The world has never before seen such high levels of productivity – even in France with our 5 weeks of vacation – and it is very much a consequence of the digital revolution and the automatization of many tasks. But the side effects of this faster work pace are not always welcome: burnout, depression, lack of purpose… Is being “sick on the job” the scourge of our age?

One thing’s for sure: a good paycheck is no longer enough to attract and retain the best talent. And companies know this: chief happiness officers, stress management coaches, and wellbeing programs are emerging to improve happiness in the workplace. So, what is actually at stake?

Happiness at work, the key to increased productivity?

Researchers from the University of Warwick in the UK have actually validated the theory. In 2014, Pr. Andrew J. Oswald, Pr. Eugenio Proto, and Pr. Daniel Sgroi published the striking results of their study: happy people were found to be 12% more productive, while unhappy workers proved 10% less productive. According to the three economists, “human happiness has large and positive causal effects on productivity. Positive emotions appear to invigorate human beings.”

What is true for individuals is all the more true for organizations. Companies that invest in employee support and satisfaction tend to succeed in fostering happier workers. And happy workers tend to work better with others, to have more energy, to be more creative, to fix problems instead of complaining about them, and to make better decisions overall.

The proof is in the profit. In 2005, Jerome Dodson, the founder of Parnassus Investments, added a new branch to his activities: the Parnassus Workplace Fund, a mutual fund that invests exclusively in large American firms proven to have outstanding workplaces, where employees are really happy. The kinds of firms that “genuinely cared about their employees as people, not just hired hands.”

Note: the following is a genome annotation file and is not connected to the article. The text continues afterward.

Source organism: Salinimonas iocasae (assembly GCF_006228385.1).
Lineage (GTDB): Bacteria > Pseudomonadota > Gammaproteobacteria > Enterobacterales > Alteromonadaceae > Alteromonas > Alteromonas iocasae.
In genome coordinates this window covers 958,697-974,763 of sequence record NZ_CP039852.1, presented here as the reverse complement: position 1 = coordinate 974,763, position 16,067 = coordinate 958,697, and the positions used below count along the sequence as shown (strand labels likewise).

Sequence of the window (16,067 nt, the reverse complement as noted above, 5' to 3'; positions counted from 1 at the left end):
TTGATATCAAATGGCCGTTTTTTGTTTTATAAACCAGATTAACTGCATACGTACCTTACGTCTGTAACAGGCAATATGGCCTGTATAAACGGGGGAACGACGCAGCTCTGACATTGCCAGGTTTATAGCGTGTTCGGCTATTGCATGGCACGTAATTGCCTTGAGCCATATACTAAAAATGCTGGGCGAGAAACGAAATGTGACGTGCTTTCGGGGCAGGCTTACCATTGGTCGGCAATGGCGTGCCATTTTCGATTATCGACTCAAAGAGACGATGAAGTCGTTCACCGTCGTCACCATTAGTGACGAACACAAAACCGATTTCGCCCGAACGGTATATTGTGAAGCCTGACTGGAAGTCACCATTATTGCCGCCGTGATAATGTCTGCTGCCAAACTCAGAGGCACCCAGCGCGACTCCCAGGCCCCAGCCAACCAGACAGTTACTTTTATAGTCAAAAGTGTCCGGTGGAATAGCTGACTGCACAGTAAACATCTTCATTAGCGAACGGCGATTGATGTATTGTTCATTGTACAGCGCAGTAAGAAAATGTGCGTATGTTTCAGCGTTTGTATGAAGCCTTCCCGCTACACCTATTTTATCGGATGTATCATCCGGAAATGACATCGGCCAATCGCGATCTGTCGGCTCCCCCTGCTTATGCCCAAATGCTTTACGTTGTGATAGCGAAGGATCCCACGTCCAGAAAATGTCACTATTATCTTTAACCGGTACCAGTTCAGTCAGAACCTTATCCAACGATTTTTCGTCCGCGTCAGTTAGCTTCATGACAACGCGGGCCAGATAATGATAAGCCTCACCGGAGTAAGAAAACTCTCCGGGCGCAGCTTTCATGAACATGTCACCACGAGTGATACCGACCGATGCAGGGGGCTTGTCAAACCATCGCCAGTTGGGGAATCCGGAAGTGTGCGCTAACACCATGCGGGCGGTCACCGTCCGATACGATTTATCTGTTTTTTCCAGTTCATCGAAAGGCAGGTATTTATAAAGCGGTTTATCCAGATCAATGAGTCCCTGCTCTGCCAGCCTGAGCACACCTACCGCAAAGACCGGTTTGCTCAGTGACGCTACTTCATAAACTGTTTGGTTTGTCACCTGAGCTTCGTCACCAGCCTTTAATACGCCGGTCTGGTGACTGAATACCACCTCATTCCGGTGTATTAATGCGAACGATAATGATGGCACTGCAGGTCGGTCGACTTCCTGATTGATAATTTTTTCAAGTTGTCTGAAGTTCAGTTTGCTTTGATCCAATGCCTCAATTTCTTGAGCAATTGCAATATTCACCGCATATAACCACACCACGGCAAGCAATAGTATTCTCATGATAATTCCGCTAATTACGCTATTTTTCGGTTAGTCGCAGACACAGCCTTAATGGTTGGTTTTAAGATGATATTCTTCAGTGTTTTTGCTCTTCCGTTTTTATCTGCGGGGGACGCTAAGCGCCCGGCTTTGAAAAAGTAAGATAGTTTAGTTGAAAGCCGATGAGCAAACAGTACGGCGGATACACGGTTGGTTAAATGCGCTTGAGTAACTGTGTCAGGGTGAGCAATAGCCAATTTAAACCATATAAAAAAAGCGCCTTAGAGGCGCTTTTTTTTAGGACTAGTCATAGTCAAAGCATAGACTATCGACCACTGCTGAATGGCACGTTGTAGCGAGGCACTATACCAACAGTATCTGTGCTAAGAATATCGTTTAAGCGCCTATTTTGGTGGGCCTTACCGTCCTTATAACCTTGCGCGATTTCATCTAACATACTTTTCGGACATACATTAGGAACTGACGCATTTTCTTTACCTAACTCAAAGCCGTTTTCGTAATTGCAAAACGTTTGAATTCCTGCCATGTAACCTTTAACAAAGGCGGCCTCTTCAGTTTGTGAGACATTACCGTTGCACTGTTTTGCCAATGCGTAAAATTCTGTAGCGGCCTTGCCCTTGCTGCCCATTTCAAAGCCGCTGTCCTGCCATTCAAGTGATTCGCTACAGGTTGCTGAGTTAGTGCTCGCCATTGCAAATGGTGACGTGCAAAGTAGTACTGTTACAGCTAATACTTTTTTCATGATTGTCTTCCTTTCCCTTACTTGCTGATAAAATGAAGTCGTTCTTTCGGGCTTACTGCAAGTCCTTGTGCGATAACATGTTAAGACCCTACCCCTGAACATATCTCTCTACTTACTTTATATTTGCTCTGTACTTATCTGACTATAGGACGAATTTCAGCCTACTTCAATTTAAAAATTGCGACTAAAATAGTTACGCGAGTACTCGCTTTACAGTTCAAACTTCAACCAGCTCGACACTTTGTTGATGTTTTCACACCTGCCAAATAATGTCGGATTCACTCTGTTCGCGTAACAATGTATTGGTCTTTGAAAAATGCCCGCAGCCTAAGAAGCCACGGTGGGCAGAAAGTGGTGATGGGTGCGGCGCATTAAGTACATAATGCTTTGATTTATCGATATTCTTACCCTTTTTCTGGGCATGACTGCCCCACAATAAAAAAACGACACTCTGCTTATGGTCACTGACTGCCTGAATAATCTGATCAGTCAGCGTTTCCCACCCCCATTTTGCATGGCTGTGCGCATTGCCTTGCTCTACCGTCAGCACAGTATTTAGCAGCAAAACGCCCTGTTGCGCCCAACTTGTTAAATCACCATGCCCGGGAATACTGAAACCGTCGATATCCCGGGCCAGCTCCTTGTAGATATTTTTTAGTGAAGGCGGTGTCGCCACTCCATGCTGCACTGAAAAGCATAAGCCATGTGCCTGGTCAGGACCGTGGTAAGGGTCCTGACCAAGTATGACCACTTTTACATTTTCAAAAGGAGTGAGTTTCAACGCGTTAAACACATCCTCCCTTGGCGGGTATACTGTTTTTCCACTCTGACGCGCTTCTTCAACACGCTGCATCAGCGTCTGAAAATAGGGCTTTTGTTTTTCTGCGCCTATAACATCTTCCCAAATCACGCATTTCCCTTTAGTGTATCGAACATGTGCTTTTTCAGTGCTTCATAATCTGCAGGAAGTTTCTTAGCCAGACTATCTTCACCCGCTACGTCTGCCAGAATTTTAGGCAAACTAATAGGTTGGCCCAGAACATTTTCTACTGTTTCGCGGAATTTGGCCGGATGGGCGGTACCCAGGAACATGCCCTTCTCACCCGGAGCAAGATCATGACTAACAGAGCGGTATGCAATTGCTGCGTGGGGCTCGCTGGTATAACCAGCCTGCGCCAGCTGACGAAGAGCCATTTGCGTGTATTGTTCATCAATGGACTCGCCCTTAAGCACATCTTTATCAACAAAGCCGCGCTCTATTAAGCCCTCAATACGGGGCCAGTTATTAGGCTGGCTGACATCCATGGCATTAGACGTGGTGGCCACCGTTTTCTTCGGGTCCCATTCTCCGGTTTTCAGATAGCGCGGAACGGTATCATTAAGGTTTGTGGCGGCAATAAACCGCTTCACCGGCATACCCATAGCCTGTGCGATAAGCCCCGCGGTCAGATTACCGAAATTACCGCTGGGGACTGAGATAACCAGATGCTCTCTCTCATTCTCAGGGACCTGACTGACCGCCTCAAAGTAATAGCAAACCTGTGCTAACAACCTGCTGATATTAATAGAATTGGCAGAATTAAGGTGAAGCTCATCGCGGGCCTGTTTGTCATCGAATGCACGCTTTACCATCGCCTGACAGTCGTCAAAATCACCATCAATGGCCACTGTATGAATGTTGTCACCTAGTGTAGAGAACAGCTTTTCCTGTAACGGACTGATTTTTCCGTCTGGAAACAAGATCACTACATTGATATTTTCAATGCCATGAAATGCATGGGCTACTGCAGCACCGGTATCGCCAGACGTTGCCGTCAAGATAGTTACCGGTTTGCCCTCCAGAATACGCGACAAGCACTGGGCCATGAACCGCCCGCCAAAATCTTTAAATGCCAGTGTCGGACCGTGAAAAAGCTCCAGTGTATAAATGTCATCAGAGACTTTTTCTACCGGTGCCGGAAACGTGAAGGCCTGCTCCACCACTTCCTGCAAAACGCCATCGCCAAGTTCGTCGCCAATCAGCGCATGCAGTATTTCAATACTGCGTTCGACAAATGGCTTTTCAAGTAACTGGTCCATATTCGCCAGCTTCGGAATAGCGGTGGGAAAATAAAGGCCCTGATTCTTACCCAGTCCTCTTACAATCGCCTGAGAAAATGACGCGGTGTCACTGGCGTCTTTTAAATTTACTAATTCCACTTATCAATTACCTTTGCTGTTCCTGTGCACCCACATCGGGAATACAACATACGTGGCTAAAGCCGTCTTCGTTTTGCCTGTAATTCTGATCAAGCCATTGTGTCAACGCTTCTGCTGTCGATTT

Dodson scouted the country, not for the most promising companies, but for the companies that treated employees with profound respect and offered them ongoing training and personal development. Other criteria included:

  • Providing a meaningful form of profit sharing
  • Offering healthcare and retirement benefits
  • Being supportive of working mothers

Happiness pays! To Dodson’s delight, the Parnassus Workplace Fund proved immediately, enormously, and enduringly successful. Since the fund’s inception and for 8 years, it “has had returns over 4% better than the S&P Index every year.” I’m sure we’d all like to get the same yield!

(For those of you who are not familiar with market valuations, the Standard & Poor’s 500, is an American stock market index based on the market capitalizations of 500 large companies with common stock listed on the NYSE or NASDAQ. Now you know.)

So when the latest Gallup study tells you that “only 13 percent of employees are engaged at work worldwide” it makes you wonder why happiness in the workplace isn’t a higher priority.

How do you boost wellbeing at work?

After sharing those results, you must be wondering: how can I boost employee engagement and happiness in my company?

Well, there’s good news and bad news. The bad news is: you cannot impose happiness on your employees. They have their share of responsibility in their own happiness. However, you can still set up ground rules and working conditions that will help your employees and teammates blossom.

Develop a culture of trust and transparency…

… where your employees can share their doubts and flaws, ask questions, challenge one another.. Keeping people afraid of failing or of showing weakness is the best way to hinder creativity. Your choice.

Show gratitude and value positive intelligence

Lead by example. To set up a culture of gratitude and kindness, just display these qualities. If you are convincing enough, your teammates will follow your lead.

Foster empowerment and accountability

To stay engaged, a worker needs to feel that his job matters, and to be recognized for it. Empowering each individual to carry out his or her own tasks, and praising the results is the best way to boost employee engagement – which doesn’t mean disparaging them should they need help.

Favor breaks and downtime

Contrary to what most people may think, procrastination is actually good for productivity. While at ease, our brain enters its default mode and starts processing and sorting out information. These default mode phases are essential to our brain. Promoting breaks and relaxation will boost your teammates’ productivity and creativity. It will also lower stress and frustration. Once again, I’d advise you to lead by example. Take a real lunch break and invite your teammates to join you. Take the time for coffee breaks and talk about anything but work. You can even set up a space to meditate, nap or do some yoga.

Launch a wellness program

Set up a healthy lunch or snacks program, sponsor gym membership, dedicate a room to yoga or fitness… Did you know that exercise actually stimulates endorphins (endorphins are neurotransmitters that induce a feeling of euphoria) (what better way to get happy?).

Now it’s your turn to be creative. What are your top tips for improving well being at your workplace?


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